Shorter Diagnosis-to-Treatment Interval in Diffuse Large B-Cell Lymphoma is Associated With Inferior Overall Survival in a Large, Population-Based Registry

Authors: Danielle N. Blunt BMBS1,2, Liam Smyth MD, FRCPath1,3, Chenthila Nagamuthu MPH4, Evgenia Gatov MPH4, Ruth Croxford MSc4, Lee Mozessohn MD1, and Matthew C. Cheung MD, MSc1,4,5
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  • 1 Odette Cancer Centre, Sunnybrook Health Sciences Centre, Toronto, Ontario, Canada;
  • | 2 Department of Haematology, Royal Adelaide Hospital, Adelaide, South Australia, Australia;
  • | 3 Department of Haematology, St. Vincent’s University Hospital, Dublin, Ireland; and
  • | 4 ICES, and
  • | 5 Division of Hematology/Medical Oncology, Department of Medicine, University of Toronto, Toronto, Ontario, Canada.

Background: Because of prolonged screening requirements, patient and time-dependent selection have been proposed as potential biases in clinical trials. The screening process may exclude patients with a need for emergent treatment (and a short period from diagnosis to treatment initiation [DTI]). We explored the impact of DTI on overall survival (OS) in a population-based cohort of patients with diffuse large B-cell lymphoma (DLBCL). Patients and Methods: Using population-based administrative databases in Ontario, Canada, we identified adults aged ≥18 years with DLBCL treated with rituximab-based chemotherapy for curative intent between January 2005 and December 2015. Cox regression and multivariable analyses were presented to evaluate the impact of time from DTI on OS, controlling for relevant covariates. Results: We identified 9,441 patients with DLBCL in Ontario; median age was 66 years, 53.6% were male, median number of comorbidities (Johns Hopkins aggregated diagnosis groups) was 10 (interquartile range [IQR], 8–13), and median DTI was 37 days (IQR, 22–61). Between treatment initiation and study end, 43% of patients died (median OS, 1 year; IQR, 0.4–2.8 years). Shorter DTI was a significant predictor of mortality (P<.001). Compared with the shortest DTI period of 0–18 days, those who commenced therapy at 19–29 days (hazard ratio [HR], 0.75; 95% CI, 0.68–0.84), 30–41 days (HR, 0.70; 95% CI, 0.63–0.78), 42–57 days (HR, 0.52; 95% CI, 0.46–0.58), and 58–180 days (HR, 0.52; 95% CI, 0.47–0.58) had improved survival. Increasing age (HR, 1.03; 95% CI, 1.03–1.04), male sex (HR, 1.23; 95% CI, 1.14–1.32), and increasing number of comorbidities (HR, 1.12; 95% CI, 1.11–1.13) were associated with inferior survival. Conclusions: Among patients with DLBCL, shorter DTI was associated with inferior OS. Therefore, DTI may represent a surrogate marker for aggressive biology. Clinical trials with lengthy screening periods are likely creating a time-dependent patient selection bias.

Background

Despite advances in treatment of diffuse large B-cell lymphoma (DLBCL), approximately one-third of patients will experience relapse after primary therapy, with known risk factors largely limited to disease biology. When treated with standard of care R-CHOP (rituximab/cyclophosphamide/doxorubicin/vincristine/prednisone), the activated B-cell (ABC) subtype of DLBCL harbors inferior outcomes compared with the germinal center B-cell (GCB) subtype.1 ABC DLBCL likely represents a unique disease biology, with overexpression and constitutive activation of nuclear factor kappa B (NF-κB) within the BCR signaling pathway.2

To overcome the aggressive biology of ABC DLBCL, recent studies have explored adding targeted agents that inhibit the BCR pathway to R-CHOP. Although early-phase studies showed promising results, more recent phase III trials specific to ABC or non-GCB DLBCL have failed to demonstrate improvements in survival.3,4 Furthermore, survival rates in the control arms of these studies (standard R-CHOP therapy) exceeded expected estimates based on historical studies.5 It has been postulated that prolonged screening periods and selective nonenrollment of high-risk patients into trials may be contributing to a time-dependent selection bias, thus decreasing the power of trials to identify beneficial effects of novel agents. In DLBCL, the expected time to screen for trial enrollment must be balanced against the clinical urgency for treatment initiation. Central pathology review to determine cell of origin, as mandated in many trial designs, necessitates longer screening periods. Maurer et al6 reported that in a prospectively enrolled cohort of patients with newly diagnosed DLBCL predominantly treated within academic settings, those with >15 days from diagnosis to treatment initiation (DTI) had lower-risk characteristics and improved event-free survival (EFS) at 24 months from diagnosis compared with patients treated more urgently. Furthermore, a retrospective, observational study of the US National Cancer Database (NCDB) reported reduced overall survival (OS) in patients treated within 7 days compared with those treated >30 days from diagnosis in several subtypes of aggressive lymphomas, including DLBCL, mantle cell, Burkitt, and peripheral T-cell.7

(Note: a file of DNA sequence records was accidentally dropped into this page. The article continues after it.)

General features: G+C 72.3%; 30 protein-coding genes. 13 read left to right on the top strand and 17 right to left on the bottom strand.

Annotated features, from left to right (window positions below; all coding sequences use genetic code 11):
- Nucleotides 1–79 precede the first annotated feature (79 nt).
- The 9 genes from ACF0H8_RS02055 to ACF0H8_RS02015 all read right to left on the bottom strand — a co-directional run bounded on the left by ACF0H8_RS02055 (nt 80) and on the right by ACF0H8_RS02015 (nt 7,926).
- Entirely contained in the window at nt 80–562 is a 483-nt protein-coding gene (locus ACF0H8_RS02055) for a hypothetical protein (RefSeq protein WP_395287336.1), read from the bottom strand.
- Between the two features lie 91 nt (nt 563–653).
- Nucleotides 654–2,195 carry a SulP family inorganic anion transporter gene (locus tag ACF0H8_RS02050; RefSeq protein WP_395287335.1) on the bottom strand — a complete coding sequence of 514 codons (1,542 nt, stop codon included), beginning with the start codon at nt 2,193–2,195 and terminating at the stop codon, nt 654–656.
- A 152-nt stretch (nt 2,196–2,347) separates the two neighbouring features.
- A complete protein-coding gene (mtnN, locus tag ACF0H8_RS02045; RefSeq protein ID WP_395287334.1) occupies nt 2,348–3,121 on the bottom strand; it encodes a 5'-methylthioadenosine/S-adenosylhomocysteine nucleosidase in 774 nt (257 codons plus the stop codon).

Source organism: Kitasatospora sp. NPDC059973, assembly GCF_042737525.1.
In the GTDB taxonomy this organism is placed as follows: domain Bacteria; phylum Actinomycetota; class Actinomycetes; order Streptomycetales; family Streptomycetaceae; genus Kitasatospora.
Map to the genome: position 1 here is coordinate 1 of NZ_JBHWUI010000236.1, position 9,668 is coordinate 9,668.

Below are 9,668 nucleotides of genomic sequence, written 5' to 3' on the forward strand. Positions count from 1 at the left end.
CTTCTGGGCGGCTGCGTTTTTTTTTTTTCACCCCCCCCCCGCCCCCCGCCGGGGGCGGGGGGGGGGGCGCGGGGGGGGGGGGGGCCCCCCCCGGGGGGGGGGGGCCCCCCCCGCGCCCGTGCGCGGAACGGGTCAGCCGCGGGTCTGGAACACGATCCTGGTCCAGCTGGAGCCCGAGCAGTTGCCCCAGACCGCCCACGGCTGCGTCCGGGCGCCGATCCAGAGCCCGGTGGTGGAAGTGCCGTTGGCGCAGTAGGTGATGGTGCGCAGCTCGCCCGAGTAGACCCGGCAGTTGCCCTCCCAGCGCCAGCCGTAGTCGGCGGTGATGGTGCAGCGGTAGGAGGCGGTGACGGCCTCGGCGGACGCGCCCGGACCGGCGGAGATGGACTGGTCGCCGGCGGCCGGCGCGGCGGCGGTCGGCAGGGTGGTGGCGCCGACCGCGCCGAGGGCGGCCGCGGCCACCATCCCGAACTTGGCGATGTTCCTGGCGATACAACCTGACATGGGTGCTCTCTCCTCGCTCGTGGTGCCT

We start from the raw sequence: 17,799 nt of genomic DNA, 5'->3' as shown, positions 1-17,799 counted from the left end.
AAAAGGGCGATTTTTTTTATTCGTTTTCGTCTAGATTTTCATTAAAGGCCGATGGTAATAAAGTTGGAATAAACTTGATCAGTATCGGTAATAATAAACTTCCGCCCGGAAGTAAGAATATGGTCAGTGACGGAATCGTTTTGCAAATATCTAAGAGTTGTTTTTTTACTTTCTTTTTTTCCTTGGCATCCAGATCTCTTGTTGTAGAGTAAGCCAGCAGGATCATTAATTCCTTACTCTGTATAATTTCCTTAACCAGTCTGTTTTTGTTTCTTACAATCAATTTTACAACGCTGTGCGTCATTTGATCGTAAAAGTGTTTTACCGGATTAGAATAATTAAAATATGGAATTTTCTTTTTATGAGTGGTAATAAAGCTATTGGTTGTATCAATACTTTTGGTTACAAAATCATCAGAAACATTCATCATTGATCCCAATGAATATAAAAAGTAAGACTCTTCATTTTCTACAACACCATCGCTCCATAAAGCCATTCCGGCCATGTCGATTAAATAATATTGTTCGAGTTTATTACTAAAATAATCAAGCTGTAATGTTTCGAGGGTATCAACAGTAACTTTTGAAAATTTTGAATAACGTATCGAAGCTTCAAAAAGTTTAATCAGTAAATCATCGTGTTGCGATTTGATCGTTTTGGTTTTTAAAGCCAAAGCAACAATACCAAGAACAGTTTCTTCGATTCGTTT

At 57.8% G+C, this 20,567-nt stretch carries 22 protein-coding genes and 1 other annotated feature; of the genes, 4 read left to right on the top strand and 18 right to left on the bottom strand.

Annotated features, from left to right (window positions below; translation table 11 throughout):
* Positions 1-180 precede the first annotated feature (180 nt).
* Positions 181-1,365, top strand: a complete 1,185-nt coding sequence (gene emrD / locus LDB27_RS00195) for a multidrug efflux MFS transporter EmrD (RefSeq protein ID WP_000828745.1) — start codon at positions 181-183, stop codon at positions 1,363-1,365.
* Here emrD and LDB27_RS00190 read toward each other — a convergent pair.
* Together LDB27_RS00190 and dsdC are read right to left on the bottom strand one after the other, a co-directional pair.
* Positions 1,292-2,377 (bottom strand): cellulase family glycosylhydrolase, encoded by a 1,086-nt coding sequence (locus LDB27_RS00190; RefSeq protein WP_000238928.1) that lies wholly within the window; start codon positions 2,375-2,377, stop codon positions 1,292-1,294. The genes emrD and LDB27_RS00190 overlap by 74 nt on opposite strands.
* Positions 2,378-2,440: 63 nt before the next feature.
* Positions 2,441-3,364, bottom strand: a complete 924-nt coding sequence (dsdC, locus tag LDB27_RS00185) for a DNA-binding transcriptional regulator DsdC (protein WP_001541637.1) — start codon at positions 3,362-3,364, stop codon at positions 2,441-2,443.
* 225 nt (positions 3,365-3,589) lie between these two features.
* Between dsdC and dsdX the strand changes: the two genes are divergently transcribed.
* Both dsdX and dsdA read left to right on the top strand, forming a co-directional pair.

Whether a shorter DTI represents a surrogate marker for aggressive biology and its impact on OS remain less certain, particularly in a state-funded healthcare system. We evaluated the impact of DTI on OS among a large population-based cohort of patients with DLBCL in the era of rituximab.

Patients and Methods

All patients aged ≥18 years with a new diagnosis of DLBCL in Ontario, Canada, were identified through administrative databases available at ICES, an independent, not-for-profit research institute whose legal status under Ontario’s health information privacy law allows it to collect and analyze healthcare and demographic data, without consent, for health system evaluation and improvement. The Ontario Cancer Registry contains information on approximately 95% of all provincial cancer diagnoses8; information on disease stage was collected from 2007 onward. The New Drug Funding Program is a registry of all publicly funded higher-cost infusional cancer therapies, including rituximab. Patient demographics were determined using the Registered Persons Database. For healthcare utilization, we used the Ontario Health Insurance Plan (OHIP) database, containing diagnostic and fee codes for physician services, the Canadian Institute for Health Information Discharge Abstract Database (CIHI-DAD), which contains information pertaining to all inpatient hospital discharges in Ontario, and the National Ambulatory Care Reporting System (NACRS), which captures emergency department and community-based ambulatory care. Information on cause-of-death was obtained from the Ontario Office of the Registrar General’s death dataset and was available for all deaths occurring up to December 2016. These datasets were linked using unique encoded identifiers and analyzed at ICES.